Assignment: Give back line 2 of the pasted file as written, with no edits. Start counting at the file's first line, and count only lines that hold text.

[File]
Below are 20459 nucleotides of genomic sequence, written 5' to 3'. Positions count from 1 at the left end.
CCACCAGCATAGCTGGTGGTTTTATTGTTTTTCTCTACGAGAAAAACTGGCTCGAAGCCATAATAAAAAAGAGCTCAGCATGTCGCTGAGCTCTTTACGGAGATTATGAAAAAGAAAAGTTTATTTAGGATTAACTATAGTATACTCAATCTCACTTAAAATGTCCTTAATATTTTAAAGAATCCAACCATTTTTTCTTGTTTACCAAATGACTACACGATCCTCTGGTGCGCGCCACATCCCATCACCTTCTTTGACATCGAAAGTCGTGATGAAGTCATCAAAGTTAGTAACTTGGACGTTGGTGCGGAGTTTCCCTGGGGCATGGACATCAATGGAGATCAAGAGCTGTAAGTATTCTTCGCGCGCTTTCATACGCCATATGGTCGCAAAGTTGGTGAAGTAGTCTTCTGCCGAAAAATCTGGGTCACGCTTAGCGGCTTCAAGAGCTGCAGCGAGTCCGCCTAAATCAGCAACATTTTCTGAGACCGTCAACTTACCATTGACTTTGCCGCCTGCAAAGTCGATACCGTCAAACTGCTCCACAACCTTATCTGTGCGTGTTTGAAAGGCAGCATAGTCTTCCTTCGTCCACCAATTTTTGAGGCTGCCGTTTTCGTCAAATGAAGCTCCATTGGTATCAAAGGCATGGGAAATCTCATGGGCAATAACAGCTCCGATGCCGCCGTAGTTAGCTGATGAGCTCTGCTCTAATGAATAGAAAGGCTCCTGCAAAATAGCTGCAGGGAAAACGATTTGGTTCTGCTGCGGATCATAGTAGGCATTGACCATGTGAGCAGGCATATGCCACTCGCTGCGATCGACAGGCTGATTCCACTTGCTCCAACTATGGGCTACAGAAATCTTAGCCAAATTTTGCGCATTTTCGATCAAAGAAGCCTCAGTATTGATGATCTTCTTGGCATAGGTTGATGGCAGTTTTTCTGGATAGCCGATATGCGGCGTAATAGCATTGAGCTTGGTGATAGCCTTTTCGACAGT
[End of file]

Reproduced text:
CCACCAGCATAGCTGGTGGTTTTATTGTTTTTCTCTACGAGAAAAACTGGCTCGAAGCCATAATAAAAAAGAGCTCAGCATGTCGCTGAGCTCTTTACGGAGATTATGAAAAAGAAAAGTTTATTTAGGATTAACTATAGTATACTCAATCTCACTTAAAATGTCCTTAATATTTTAAAGAATCCAACCATTTTTTCTTGTTTACCAAATGACTACACGATCCTCTGGTGCGCGCCACATCCCATCACCTTCTTTGACATCGAAAGTCGTGATGAAGTCATCAAAGTTAGTAACTTGGACGTTGGTGCGGAGTTTCCCTGGGGCATGGACATCAATGGAGATCAAGAGCTGTAAGTATTCTTCGCGCGCTTTCATACGCCATATGGTCGCAAAGTTGGTGAAGTAGTCTTCTGCCGAAAAATCTGGGTCACGCTTAGCGGCTTCAAGAGCTGCAGCGAGTCCGCCTAAATCAGCAACATTTTCTGAGACCGTCAACTTACCATTGACTTTGCCGCCTGCAAAGTCGATACCGTCAAACTGCTCCACAACCTTATCTGTGCGTGTTTGAAAGGCAGCATAGTCTTCCTTCGTCCACCAATTTTTGAGGCTGCCGTTTTCGTCAAATGAAGCTCCATTGGTATCAAAGGCATGGGAAATCTCATGGGCAATAACAGCTCCGATGCCGCCGTAGTTAGCTGATGAGCTCTGCTCTAATGAATAGAAAGGCTCCTGCAAAATAGCTGCAGGGAAAACGATTTGGTTCTGCTGCGGATCATAGTAGGCATTGACCATGTGAGCAGGCATATGCCACTCGCTGCGATCGACAGGCTGATTCCACTTGCTCCAACTATGGGCTACAGAAATCTTAGCCAAATTTTGCGCATTTTCGATCAAAGAAGCCTCAGTATTGATGATCTTCTTGGCATAGGTTGATGGCAGTTTTTCTGGATAGCCGATATGCGGCGTAATAGCATTGAGCTTGGTGATAGCCTTTTCGACAGT